"Our interpretation is that this is consolidated snow deposited in geologically recent times", Dundas said.
The discovery was made using NASA's Mars Reconnaissance Orbiter (MRO), and involves "eight sites where thick deposits of ice beneath Mars' surface are exposed in faces of eroding slopes", according to a NASA news release. The erosion has created huge cliffs of ice, up to 300 feet tall in some cases. But the new research describes something entirely new: thick underground sheets that are exposed along large slopes that rise as much as 100 yards up from the planet. The ice cliffs provide a cross-section of the climate over the ages, much like the rings in a tree.
"We've found a new window into the ice for study, which we hope will be of interest to those interested in all aspects of ice on Mars and its history", The Washington Post reported quoting Colin Dundas, a member of the US Geological Survey's Astrogeology Science Center in Arizona and an author of a report published Thursday in the journal Science. "Something caused [the ice] to be deposited and then deposited again", and that thing is most likely to be snowfall.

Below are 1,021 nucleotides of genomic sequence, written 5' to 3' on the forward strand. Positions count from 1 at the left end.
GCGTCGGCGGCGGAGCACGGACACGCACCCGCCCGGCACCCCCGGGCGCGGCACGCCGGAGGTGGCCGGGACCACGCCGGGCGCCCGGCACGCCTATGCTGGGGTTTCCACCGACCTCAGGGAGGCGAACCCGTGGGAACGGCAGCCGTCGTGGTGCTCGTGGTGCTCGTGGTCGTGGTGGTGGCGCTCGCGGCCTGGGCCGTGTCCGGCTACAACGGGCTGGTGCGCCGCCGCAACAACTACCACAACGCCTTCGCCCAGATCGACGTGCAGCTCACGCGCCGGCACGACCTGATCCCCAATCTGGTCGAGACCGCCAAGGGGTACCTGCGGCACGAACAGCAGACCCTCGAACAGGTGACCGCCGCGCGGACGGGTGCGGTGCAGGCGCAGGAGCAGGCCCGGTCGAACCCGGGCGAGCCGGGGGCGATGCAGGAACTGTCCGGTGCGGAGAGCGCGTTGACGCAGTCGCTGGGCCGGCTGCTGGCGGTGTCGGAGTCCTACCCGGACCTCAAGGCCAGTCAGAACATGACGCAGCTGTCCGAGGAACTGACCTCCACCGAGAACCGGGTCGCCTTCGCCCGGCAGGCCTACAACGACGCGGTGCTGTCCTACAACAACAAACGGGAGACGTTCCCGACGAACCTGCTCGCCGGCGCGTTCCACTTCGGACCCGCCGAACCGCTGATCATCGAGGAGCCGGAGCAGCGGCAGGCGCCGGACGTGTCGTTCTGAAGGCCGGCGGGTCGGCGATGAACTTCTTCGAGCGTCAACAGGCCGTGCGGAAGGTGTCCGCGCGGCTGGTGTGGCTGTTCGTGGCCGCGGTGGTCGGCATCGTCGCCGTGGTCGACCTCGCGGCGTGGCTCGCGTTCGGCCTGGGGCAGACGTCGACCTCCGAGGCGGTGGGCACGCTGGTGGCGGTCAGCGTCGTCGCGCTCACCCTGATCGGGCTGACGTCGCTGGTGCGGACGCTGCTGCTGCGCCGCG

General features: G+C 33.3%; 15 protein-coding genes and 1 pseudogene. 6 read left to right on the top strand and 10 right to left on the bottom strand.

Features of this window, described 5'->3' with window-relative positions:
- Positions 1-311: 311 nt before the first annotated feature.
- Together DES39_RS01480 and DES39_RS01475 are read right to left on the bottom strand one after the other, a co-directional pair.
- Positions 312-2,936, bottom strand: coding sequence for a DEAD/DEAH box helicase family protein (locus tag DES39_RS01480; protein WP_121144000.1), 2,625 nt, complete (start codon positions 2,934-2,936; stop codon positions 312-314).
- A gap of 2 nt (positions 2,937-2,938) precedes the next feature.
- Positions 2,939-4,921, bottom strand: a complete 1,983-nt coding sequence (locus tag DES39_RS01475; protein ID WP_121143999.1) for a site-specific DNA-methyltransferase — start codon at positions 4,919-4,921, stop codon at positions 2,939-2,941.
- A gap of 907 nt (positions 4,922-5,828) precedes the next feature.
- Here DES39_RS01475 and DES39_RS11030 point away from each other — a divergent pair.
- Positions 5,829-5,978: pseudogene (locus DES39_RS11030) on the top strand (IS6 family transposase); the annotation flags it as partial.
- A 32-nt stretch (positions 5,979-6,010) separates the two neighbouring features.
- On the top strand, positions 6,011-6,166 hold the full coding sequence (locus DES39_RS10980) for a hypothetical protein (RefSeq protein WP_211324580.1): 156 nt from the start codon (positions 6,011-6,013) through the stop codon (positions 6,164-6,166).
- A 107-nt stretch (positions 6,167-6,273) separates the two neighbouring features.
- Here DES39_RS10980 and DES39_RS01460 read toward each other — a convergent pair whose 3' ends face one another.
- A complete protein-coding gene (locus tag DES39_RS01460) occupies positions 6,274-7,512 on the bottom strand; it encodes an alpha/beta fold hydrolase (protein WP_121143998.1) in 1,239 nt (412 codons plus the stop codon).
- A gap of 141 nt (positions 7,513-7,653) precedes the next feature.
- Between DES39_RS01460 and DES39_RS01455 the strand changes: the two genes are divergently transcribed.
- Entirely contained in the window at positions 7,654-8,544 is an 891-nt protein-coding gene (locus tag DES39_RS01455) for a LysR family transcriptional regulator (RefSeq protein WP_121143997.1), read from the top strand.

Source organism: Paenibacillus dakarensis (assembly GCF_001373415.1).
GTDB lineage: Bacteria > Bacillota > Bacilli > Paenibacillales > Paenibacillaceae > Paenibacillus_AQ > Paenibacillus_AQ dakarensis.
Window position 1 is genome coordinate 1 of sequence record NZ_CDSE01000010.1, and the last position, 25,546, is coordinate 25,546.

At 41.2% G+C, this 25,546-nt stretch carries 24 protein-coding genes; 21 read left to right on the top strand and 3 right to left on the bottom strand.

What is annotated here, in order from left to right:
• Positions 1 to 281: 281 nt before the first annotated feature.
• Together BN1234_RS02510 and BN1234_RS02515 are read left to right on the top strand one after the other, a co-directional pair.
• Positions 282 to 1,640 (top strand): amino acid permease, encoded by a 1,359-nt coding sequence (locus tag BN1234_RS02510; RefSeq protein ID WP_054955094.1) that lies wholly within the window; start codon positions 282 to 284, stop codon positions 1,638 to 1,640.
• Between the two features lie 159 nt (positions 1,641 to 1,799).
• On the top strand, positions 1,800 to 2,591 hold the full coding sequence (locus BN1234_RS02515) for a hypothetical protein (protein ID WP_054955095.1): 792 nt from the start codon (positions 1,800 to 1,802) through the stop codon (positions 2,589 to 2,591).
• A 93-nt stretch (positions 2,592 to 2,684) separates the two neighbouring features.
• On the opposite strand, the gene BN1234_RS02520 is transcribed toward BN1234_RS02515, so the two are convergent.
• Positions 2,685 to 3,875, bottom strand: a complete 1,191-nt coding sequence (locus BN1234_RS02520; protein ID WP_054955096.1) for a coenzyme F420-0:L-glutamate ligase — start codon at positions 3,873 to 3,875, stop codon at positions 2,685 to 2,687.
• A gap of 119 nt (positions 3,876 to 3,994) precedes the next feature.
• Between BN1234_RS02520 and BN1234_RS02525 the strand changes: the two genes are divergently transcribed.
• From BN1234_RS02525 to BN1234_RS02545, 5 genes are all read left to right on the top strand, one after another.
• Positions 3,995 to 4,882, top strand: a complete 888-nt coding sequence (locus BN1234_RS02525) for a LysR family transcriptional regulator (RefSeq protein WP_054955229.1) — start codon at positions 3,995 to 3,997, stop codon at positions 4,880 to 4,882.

Image shows modern Mars (left) dry and barren, compared with the same scene over 3.5 billion years ago covered in water (right).
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However, some of it stayed behind, transforming into ice that settled under the rocky surface. (We've previously known about shallow subsurface ice from multiple lines of evidence).
Not really, of course, but the discovery does suggest that future missions to the Red Planet would be able to attain drinking water and make rocket fuel, both of which would be crucial to their success.
"Here we have what we think is nearly pure water ice buried just below the surface".
The ice sheets deposits were found at the geological formations with latitudes of around 55 degrees to 58 degrees located in the southern and northern hemisphere. "Astronauts could essentially just go there with a bucket and a shovel and get all the water they need", said Shane Byrne of the University of Arizona Lunar and Planetary Laboratory, the report's co-author. "It's also much closer to places humans would probably land as opposed to the polar caps, which are very inhospitable".